Tally up:

4 tanks

3 short-sleeve t-shirts

3 long-sleeve t-shirts

4 button up shirts

1 cardigan

3 dress shirts

1 blazer

Skirts and Dresses

I wear these more than pants, in part because whenever I gain/lose weight my pants stop fitting pretty rapidly. Pants are, therefore, a bad investment.

I keep two casual neutral-colored lightweight A-line skirts that go with 90% or more of my summer tops. I’m still working last year’s grey/navy pair. A few years ago I did black/petrol. No-thinking summer clothes. I would *like* to find a 4-seasons version next time I replace these (i.e., something that won’t look weird with tights), but I’ve not managed it so far.

Work skirts: I wear a pale grey wool flannel A-line and a black pencil year round. The wool flannel is probably dicey for summer, but I can’t be bothered. If it weren’t so flamingly hot here, I could probably combine these skirt categories, but I can’t.

Because dresses don’t have to go with anything in particular, mine are less boring than the rest of my clothes. I’ll call two per season staples (two serious summer sundresses, two fall/winter/office), but in practice I keep more. Too many more, usually.


2 casual skirts

2 dress skirts

4 dresses

Shorts and Pants

I don’t know. Last summer I bought two pairs of shorts. I wore them a lot, but it was literally the first time I’d owned shorts in the last ten years. Hardly makes them a staple. I’ve never liked jeans, even though I’ve always owned at least a pair or two, but the current trends are hilariously unflattering for me. I’d like to find a good non-denim replacement.

What I DO love is non-jeans pants with wide/wider legs. Current favorites: chambray blue, cream, black silk. Black silk doubles as work pants. Let’s say three pairs of pants, including that mythical denim replacement, because I don’t plan to replace the cream pair when they’re gone.


3 pair non-jean pants (This will go up if my office time increases.)


I don’t keep a lot of shoes, and need fewer than I have. A few years ago I realized I could own half the shoes if I just stopped buying brown clothes, which isn’t a good color on me anyway. Things I wear all the time: My totally boring black mid-heel pumps, a pair of pale leather wedge sandals, Birkenstocks (I know, I know. But it is so hot, and I need to walk, and these were the cutest flat sandals I could find without something between my toes.), summer weight/light colored ballet flats, winter-weight ballet flats, and black tall boots. Hiking boots, tennis shoes, and my bike shoes do not count.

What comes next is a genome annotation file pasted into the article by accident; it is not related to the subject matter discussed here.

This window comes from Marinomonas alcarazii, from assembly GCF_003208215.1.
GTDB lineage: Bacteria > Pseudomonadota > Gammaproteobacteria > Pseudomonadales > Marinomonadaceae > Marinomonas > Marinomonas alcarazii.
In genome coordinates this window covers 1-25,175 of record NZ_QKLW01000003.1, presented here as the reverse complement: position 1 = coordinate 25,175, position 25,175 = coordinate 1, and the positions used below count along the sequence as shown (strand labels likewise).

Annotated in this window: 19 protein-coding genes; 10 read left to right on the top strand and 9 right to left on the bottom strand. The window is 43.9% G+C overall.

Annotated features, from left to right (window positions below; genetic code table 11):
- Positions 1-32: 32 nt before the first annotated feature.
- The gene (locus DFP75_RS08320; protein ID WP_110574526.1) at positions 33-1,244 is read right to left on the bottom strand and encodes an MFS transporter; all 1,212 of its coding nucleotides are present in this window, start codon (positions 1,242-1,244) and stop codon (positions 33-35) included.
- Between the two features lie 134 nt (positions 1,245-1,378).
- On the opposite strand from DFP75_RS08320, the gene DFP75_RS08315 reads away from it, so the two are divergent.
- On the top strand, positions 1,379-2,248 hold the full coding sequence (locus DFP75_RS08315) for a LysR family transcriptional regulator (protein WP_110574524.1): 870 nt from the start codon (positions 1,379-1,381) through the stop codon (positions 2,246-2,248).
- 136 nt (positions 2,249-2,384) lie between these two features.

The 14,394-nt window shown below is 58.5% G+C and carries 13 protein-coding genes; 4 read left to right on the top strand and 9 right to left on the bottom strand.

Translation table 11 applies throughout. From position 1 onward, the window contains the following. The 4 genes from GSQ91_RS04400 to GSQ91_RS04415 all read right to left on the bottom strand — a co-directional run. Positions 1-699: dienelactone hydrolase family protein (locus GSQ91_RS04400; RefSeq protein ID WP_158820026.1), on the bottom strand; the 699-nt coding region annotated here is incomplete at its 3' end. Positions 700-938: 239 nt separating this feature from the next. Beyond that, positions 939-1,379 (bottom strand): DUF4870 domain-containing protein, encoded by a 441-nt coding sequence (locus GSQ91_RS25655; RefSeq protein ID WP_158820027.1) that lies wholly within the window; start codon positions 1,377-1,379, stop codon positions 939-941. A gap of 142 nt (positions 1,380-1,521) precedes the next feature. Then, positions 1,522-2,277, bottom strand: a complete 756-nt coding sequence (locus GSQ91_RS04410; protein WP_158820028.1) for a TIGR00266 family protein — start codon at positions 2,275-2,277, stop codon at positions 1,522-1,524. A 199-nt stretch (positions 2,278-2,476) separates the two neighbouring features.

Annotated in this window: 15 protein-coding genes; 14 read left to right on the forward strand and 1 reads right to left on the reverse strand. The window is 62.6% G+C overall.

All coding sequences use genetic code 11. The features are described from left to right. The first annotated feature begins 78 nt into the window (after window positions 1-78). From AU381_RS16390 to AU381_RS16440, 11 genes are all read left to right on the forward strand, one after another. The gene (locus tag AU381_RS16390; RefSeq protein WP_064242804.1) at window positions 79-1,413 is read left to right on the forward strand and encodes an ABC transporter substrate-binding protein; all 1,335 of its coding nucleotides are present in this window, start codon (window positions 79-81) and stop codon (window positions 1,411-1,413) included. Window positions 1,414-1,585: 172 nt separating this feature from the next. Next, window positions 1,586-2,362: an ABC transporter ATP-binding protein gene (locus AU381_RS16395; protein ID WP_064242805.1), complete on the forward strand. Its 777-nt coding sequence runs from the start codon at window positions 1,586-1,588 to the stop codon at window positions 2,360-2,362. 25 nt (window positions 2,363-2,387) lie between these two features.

6 pair.


Right now, I don’t need a lot. Raincoat, lightweight wool winter coat, and whatever heavy coat is still in my closet for traveling.


3. I could combine my raincoat and my lightweight coat into one trench, but they’re both really nice and I already own them.


Final number: 39. 

It’s vaguely tempting to box everything else up and see what happens.

Fashion, revisited

I did something quite uncharacteristic and fell down a Reddit rabbit hole this week.

Specifically, what they call “French Fashion” The principle here is that you buy five items of clothing per season, aside from basics, for a total of ten items per year. (Spring/Summer and Fall/Winter are grouped.) You, in the end, have a core wardrobe+a few things to freshen it up.

See threads HERE and HERE for more explanation. (excuse the caps. On my screen, my link text is visually identical to my non-link text, and I’m too cheap to pay the upgrade for my theme.)

The comments are a bizarre mix of comical and deeply useful, roughly in proportion to the age of the commenter. (IE, there seem to be a disproportionately high number of girls who have only yesterday stopped wearing leggings and Uggs every day, but there are also some legit grownups.) Worth reading with a large pinch of salt.

An acquaintance who shopped this way for years said it was actually exhausting–your basics get so much wear that you spend an inordinate amount of time replacing them, and good basics are in fact somewhat challenging to find. Still, its an interesting formula.

There are two critical terms that the threads seem deeply resistant to defining. The first is quality. Understandably, with so many of the respondents just leaving college, there’s a sense of “anything is better than GAP/Urban Outfitters.” If you want a more detailed discussion of quality, I like the series HERE. Look around for her “I have nothing to wear” flowchart while you’re there. Fascinating.

The more amorphous point of all this is what defines “basic.” I few enumerated lists I found suggest that things like white T-shirt dresses are awesome staples (this person obviously knows underwear secrets that I do not) and that no wardrobe is complete without denim shorts. Cutoffs, even. To which I say better you than me.

I’ve struggled a bit with defining (not to mention buying) basics, anyway, especially as I have gotten older and my hair is no longer gloriously, perfectly auburn. Read: I am, in classic redhead style, becoming a faded brunette with a hefty dose of grey in my early 30s. Mother nature giveth, and mother nature taketh away. This means my ability to wear black near my face is rapidly diminishing. (If I really loved black, I would wear it anyway, but I don’t.) In a perfect world, I would own grey and navy instead, but tell that to the people who manufacture women’s clothes.